Tuesday, August 11, 2020
Disbarred Lawyer Alan Broidy Pleads Guilty to Transportation of Stolen Property
By a MetNews Staff Writer
A disbarred Beverly Hills lawyer yesterday pled guilty in the U.S. District Court for the Central District of California, via video teleconference, to a charge stemming from his scheme to steal $512,527.56 from a client he represented in bankruptcy proceedings, $75,000 which he used to pay off a personal debt.
Alan F. Broidy, 65—who was admitted to practice on Nov. 29, 1979 and was disbarred on July 3, 2019—pled guilty to one count information of interstate transportation of stolen property.
That property was the $75,000, which he transferred on or about Aug. 16, 2016, from his Bank of America account in Los Angeles to the account of a creditor in New York.
Two Payments Made
Broidy had been directed by the Bankruptcy Court four days earlier to transfer $2,469,926 of his client’s money, which he held in a trust account, to the client’s creditors. He did wire $1,925,000 to the largest creditor, and made a payment to the U.S. trustee.
Of the remaining $532,527.56, all but $20,000—his agreed-upon fee for additional services—was to go to the bankrupt company’s manager, Gayle Levine.
He pocketed the money, but made promises to Lavine to pay off his debt to her. She reported Broidy to the State Bar, which instituted disciplinary proceedings on Aug. 29, 2018.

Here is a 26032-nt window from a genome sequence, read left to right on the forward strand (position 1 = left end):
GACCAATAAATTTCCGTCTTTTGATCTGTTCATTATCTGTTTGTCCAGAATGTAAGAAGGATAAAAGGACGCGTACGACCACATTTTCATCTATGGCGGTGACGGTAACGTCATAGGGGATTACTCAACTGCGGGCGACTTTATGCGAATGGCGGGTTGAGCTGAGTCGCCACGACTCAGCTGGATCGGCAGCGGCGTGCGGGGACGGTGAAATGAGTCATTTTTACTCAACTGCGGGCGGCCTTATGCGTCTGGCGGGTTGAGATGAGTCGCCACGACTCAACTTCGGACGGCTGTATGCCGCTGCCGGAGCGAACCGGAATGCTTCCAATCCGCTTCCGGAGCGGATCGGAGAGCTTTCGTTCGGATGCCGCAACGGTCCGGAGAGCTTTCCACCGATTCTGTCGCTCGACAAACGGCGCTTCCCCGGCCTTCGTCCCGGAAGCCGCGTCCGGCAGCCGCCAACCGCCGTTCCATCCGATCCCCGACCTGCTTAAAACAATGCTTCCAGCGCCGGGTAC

The U.S. Attorney’s Office filed an information in the District Court on June 23. Judge Dale S. Fischer has slated a Nov. 30 sentencing hearing, at which Broidy faces a statutory maximum sentence of 10 years in prison.
Debt Still Owed
A stipulated disposition in State Bar Court recites that at that point, Broidy still owed Lavine $370,916.76.
The lawyer was charged in State Bar Court with misconduct in a second matter. He represented two clients with potentially adverse interests without obtaining a written waiver and failed to pay them $150,000 he owed.
The stipulated disposition declares:
“[R]espondent engaged in a course of self-dealing and intentionally misappropriated a significant sum of entrusted funds. Respondent’s misconduct in these two client matters also involved other serious and significant breaches of his ethical and professional duties….[D]isbarment is the only appropriate sanction.”
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